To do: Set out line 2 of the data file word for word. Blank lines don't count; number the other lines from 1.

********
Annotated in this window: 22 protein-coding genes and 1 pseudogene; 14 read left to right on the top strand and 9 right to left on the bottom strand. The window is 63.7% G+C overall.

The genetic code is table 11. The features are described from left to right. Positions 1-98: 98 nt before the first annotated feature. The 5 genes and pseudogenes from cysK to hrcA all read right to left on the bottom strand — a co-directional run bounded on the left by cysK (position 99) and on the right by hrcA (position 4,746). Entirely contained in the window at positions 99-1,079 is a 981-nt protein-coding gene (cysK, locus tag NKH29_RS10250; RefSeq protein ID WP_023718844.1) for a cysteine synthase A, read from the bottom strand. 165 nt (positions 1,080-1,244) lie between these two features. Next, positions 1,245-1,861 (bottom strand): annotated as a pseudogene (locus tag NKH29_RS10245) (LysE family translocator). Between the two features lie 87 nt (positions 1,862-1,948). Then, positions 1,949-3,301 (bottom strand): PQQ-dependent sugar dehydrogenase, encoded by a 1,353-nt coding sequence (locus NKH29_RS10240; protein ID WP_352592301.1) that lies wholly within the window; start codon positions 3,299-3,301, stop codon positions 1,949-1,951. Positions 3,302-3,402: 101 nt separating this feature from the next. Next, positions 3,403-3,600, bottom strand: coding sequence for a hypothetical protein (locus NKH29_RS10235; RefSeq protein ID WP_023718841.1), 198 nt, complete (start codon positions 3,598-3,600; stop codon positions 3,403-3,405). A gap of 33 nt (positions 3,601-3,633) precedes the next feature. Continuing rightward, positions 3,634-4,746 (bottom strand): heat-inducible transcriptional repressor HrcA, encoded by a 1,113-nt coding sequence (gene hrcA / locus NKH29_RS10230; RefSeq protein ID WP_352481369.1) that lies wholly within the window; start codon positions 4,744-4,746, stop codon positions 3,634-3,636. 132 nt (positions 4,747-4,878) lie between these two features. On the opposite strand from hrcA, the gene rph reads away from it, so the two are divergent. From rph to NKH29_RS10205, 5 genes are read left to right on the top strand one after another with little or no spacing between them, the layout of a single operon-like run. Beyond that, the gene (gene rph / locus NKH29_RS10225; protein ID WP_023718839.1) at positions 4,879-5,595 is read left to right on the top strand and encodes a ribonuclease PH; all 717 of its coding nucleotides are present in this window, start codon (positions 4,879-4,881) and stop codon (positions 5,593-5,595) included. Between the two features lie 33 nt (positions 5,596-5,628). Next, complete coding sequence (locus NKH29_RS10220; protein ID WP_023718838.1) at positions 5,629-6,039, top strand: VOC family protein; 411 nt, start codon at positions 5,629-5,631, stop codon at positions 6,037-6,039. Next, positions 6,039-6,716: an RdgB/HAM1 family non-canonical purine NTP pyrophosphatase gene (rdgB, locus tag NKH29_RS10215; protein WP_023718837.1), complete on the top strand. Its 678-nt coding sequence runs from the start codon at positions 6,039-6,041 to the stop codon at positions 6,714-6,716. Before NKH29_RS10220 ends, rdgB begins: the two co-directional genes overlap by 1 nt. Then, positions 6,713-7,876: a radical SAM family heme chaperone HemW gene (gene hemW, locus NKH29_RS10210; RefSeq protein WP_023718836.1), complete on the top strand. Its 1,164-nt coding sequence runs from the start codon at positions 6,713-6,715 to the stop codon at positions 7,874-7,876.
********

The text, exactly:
The genetic code is table 11. The features are described from left to right. Positions 1-98: 98 nt before the first annotated feature. The 5 genes and pseudogenes from cysK to hrcA all read right to left on the bottom strand — a co-directional run bounded on the left by cysK (position 99) and on the right by hrcA (position 4,746). Entirely contained in the window at positions 99-1,079 is a 981-nt protein-coding gene (cysK, locus tag NKH29_RS10250; RefSeq protein ID WP_023718844.1) for a cysteine synthase A, read from the bottom strand. 165 nt (positions 1,080-1,244) lie between these two features. Next, positions 1,245-1,861 (bottom strand): annotated as a pseudogene (locus tag NKH29_RS10245) (LysE family translocator). Between the two features lie 87 nt (positions 1,862-1,948). Then, positions 1,949-3,301 (bottom strand): PQQ-dependent sugar dehydrogenase, encoded by a 1,353-nt coding sequence (locus NKH29_RS10240; protein ID WP_352592301.1) that lies wholly within the window; start codon positions 3,299-3,301, stop codon positions 1,949-1,951. Positions 3,302-3,402: 101 nt separating this feature from the next. Next, positions 3,403-3,600, bottom strand: coding sequence for a hypothetical protein (locus NKH29_RS10235; RefSeq protein ID WP_023718841.1), 198 nt, complete (start codon positions 3,598-3,600; stop codon positions 3,403-3,405). A gap of 33 nt (positions 3,601-3,633) precedes the next feature. Continuing rightward, positions 3,634-4,746 (bottom strand): heat-inducible transcriptional repressor HrcA, encoded by a 1,113-nt coding sequence (gene hrcA / locus NKH29_RS10230; RefSeq protein ID WP_352481369.1) that lies wholly within the window; start codon positions 4,744-4,746, stop codon positions 3,634-3,636. 132 nt (positions 4,747-4,878) lie between these two features. On the opposite strand from hrcA, the gene rph reads away from it, so the two are divergent. From rph to NKH29_RS10205, 5 genes are read left to right on the top strand one after another with little or no spacing between them, the layout of a single operon-like run. Beyond that, the gene (gene rph / locus NKH29_RS10225; protein ID WP_023718839.1) at positions 4,879-5,595 is read left to right on the top strand and encodes a ribonuclease PH; all 717 of its coding nucleotides are present in this window, start codon (positions 4,879-4,881) and stop codon (positions 5,593-5,595) included. Between the two features lie 33 nt (positions 5,596-5,628). Next, complete coding sequence (locus NKH29_RS10220; protein ID WP_023718838.1) at positions 5,629-6,039, top strand: VOC family protein; 411 nt, start codon at positions 5,629-5,631, stop codon at positions 6,037-6,039. Next, positions 6,039-6,716: an RdgB/HAM1 family non-canonical purine NTP pyrophosphatase gene (rdgB, locus tag NKH29_RS10215; protein WP_023718837.1), complete on the top strand. Its 678-nt coding sequence runs from the start codon at positions 6,039-6,041 to the stop codon at positions 6,714-6,716. Before NKH29_RS10220 ends, rdgB begins: the two co-directional genes overlap by 1 nt. Then, positions 6,713-7,876: a radical SAM family heme chaperone HemW gene (gene hemW, locus NKH29_RS10210; RefSeq protein WP_023718836.1), complete on the top strand. Its 1,164-nt coding sequence runs from the start codon at positions 6,713-6,715 to the stop codon at positions 7,874-7,876.